Wednesday, February 14, 2024

River Renew Project Extension Expected to Pass

On Tuesday, the 2024 Virginia General Assembly session in Richmond reached Crossover. One of the bills to pass the house in a block vote was HB 71 Combined sewer overflow outfalls; compliance with regulations, Chesapeake Bay Watershed. This bill would extend the deadline to fix the Alexandria’s combined sewer system to July 1, 2026 from July 1, 2024. It is expected to pass the Senate.

In 2017 the state legislature mandated that Alexanderia eliminate sewage overflows from the combined sewer system in Old Towne by 2025. This not only created a major challenge for the city, but was in response to the Chesapeake Bay Total Maximum Daily Load, TMDL mandate. In 2010, the Chesapeake Bay Foundation and other plaintiffs settled their lawsuit with the Environmental Protection Agency (EPA) that included a Clean Water Act TMDL, with, enforceable limits on the amount of pollution entering the Chesapeake Bay from the federal impaired waters list. To accomplish this, the six Bay states and the District of Columbia agreed to develop individual plans to achieve those limits by 2025, and EPA committed to holding them accountable and imposing consequences for failure if necessary.

Part of Virginia’s plan requires the elimination of the sewage overflows in Alexandria. The area of Alexandria around Old Town had a Combined Sewer System which is a piped sewer system where there is one pipe that carries both sanitary sewage and stormwater to the local wastewater treatment plant, AlexRenew. This was how sewer systems were often built in the days when sanitation was simply moving sewage out of the city to the rivers and streams. Back then one piping system was cheaper and adequate for the job.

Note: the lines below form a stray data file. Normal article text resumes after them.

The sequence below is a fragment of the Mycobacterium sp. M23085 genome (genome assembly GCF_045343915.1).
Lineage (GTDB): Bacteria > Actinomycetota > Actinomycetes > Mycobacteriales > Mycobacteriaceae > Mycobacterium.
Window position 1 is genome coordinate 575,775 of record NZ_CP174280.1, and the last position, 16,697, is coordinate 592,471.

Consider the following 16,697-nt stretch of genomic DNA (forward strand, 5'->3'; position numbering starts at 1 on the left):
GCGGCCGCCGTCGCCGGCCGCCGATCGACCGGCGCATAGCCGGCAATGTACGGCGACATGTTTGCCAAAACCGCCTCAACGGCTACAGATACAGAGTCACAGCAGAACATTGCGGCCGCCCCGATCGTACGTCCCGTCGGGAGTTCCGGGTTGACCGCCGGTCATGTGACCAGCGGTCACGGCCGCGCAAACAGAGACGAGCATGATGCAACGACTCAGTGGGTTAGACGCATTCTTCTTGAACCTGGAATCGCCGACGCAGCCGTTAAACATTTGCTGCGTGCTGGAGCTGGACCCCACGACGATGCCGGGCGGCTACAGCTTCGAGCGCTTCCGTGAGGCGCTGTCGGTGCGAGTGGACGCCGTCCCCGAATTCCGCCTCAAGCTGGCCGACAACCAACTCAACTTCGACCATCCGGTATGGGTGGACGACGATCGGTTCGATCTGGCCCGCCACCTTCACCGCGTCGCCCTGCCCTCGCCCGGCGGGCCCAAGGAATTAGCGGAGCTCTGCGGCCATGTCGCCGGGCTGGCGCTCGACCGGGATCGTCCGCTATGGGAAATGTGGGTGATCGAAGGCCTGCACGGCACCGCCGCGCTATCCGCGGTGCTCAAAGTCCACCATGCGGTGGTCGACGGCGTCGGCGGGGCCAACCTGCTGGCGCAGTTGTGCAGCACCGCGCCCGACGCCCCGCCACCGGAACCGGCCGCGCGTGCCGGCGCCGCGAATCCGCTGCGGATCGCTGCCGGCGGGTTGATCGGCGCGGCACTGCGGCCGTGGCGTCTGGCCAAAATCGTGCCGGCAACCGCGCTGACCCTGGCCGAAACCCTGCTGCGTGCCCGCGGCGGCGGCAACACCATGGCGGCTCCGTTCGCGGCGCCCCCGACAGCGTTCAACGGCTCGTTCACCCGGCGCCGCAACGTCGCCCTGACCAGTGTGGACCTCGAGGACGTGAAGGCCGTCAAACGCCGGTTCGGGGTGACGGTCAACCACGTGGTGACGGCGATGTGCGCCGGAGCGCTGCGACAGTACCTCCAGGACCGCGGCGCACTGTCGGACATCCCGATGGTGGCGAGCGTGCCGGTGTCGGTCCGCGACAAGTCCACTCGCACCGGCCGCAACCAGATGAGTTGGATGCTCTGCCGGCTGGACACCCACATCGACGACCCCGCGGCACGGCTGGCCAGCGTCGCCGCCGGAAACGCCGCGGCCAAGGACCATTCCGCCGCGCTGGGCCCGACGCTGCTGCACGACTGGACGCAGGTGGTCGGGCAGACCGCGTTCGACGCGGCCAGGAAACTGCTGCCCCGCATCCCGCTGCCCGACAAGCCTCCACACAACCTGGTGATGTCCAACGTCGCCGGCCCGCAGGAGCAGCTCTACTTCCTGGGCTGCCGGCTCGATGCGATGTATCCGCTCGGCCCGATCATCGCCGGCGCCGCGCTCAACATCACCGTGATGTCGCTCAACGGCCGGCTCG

Today when sewage is treated by wastewater treatment plants that is no longer adequate.
When it rains, water that falls in the streets, enters the storm water drains and is combined with the sanitary wastewater entering the sewers from homes and businesses. The combined flow of the sewage and rain can overwhelm the wastewater treatment plant. So, to protect the sewage system as a whole, the combined sewage and rainfall is released into the local creeks from one of the “Combined Sewer Overflows” which are release locations permitted and monitored by the regulators. Though it’s monitored it increases nutrient and bacterial contamination to the streams and rivers and prevents Virginia from meeting its Chesapeake Bay TMDL goals.

When the original legislation passed in 2017, it was an incredibly tight time frame. However,  based partially on the experience of Washington DC in addressing their combined sewer problem, AlexRenew was confident that they could meet this challenge for Alexandria.  The city and AlexRenew submitted a long term control plan to the Virginia Department of Environmental Quality (VDEQ) that was approved on  July 1, 2018.

Then the pandemic hit and caused supply chain issues. These impacts have resulted in a 90-day delay that will put AlexRenew in conflict with the program’s statutory deadline enacted by the Virginia General Assembly in 2017. The deadline established in the legislation to complete the planning, design, procurement, and construction of RiverRenew by July 1, 2025 to meet the Chesapeake Bay Total Maximum Daily Load plan requirement.

To date, AlexRenew has expended $388 million of the budgeted $615 million for the RiverRenew, but they are reportedly a bit over 90 days behind schedule. AlexRenew, in partnership with the City of Alexandria, worked with David Bulova, their legislator, to sponsor an extension to the 2025 statutory deadline. It is expected to pass. DEQ does not expect any regulatory consequences from the EPA in missing this deadline since the project will continue until completion.  

For a really informative video and project updates go to : RiverRenew | Investing in Healthier Waterways for Alexandria

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